BREATHE INTO YOUR BELLY ~ Mindfulness meditation has 2 aspects and the first is stopping and calming. Belly breathing is a simple and effective method for taking care of our strong emotions like fear or anger. These strong emotions can be like standing in the middle of a storm that feels dangerous and overwhelms us. We can ground ourselves by bringing our attention down to the abdomen and breathing mindfully. Focus on your navel, breathe in and breathe out and become aware of the rise and fall of your abdomen. Don’t think of anything; just breathe this way for 5-15 minutes and the storm will pass. The more you practice doing this, the more peace of mind you will experience, so that the next time a strong emotion arises, it becomes easier to belly breathe and you already know that you can survive it.
TAKE A BREAK ~ Take regular breaks from high-stimulation environments. Noisy school classrooms, working in an open plan office, commuting on busy streets, fluorescent lighting, shopping malls, etc. all impact on your levels of stress. Plan regular short breaks in the day to calm your mind and body and make time in-between activities to give your nervous system a chance to rejuvenate itself.
- Go outside even if it’s only for a few minutes to look at trees, gardens, the sky, etc.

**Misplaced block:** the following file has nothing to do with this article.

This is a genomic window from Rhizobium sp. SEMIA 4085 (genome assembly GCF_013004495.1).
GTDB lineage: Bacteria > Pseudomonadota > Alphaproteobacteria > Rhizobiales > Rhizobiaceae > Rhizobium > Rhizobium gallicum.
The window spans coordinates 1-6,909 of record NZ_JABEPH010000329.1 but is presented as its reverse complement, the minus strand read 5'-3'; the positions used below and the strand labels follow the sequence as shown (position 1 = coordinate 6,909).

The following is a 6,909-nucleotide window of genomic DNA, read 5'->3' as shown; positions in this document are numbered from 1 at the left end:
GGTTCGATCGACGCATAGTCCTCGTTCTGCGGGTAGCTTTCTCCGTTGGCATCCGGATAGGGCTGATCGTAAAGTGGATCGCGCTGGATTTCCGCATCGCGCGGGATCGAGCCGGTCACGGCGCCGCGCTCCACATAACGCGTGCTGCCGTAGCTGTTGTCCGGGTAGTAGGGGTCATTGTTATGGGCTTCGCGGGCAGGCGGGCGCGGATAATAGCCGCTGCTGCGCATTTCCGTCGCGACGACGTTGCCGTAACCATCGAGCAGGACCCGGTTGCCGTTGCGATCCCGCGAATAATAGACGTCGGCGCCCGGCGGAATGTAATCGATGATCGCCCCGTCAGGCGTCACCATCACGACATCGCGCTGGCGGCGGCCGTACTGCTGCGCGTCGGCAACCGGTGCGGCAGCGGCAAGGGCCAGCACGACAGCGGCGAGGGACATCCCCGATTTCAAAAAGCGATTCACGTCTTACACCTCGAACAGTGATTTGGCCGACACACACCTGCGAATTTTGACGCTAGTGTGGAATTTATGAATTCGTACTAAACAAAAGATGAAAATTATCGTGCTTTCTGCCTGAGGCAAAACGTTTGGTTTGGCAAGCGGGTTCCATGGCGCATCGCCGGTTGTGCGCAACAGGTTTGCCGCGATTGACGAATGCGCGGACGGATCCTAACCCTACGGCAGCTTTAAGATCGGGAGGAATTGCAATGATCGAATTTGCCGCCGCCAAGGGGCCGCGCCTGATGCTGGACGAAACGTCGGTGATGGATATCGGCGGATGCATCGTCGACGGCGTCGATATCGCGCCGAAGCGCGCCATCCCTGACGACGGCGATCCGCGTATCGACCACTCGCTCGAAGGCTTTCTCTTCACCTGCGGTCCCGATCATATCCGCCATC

- Have a picture of your favourite people/places/things handy and spend a few moments looking at it with love and appreciation
- Move away from your work station – walk up and down the stairs, go to the bathroom even if you don’t need it, have a drink of water
- Take a mental vacation – close your eyes and imagine your favourite place using all 5 of your senses to experience it fully
- Sit in a quiet space for a few minutes and breathe mindfully, read or meditate
- Listen to music that soothes you
SEEK SILENCE ~ Close your eyes and tune into your environment right now. What’s plugged in, switched on and making a noise? When you stop and listen to your life, you’ll notice that you are surrounded by noise all the time. Your body absorbs and processes sound which takes energy, so the absence of peace and quiet means that you are constantly processing sound, leaving you feeling tired and drained. Your body, brain and wellbeing need a rest from this on-going noise and activity. With peace and quiet, your thinking will slow down and your body, particularly your nervous system, shifts to a more balanced state that allows your fight-or-flight system to rest and relax. If you consciously turn down the noise and integrate some time for peace and quiet throughout the day, you will enjoy mental and emotional calm to reduce anxiety, free up your mind to enable you to make better decisions and choices and practice mindfulness.
Tips for intentionally seek out more quiet moments throughout your day:
- Occasionally enjoy a quiet house – run the dishwasher/washing machine when you go out.
- Drive or commute in silence without the radio/music.
- Find a quiet area at work or in your garden/home where you can sit for few quiet moments.
- Avoid falling asleep to the sound of the TV when you go to bed at night.
- Try to eat one meal a day alone in silence without any distractions.
- Manage technology – turn off all devices during certain hours instead of being available 24/7.
- Shop on-line in the peace and quiet of your home.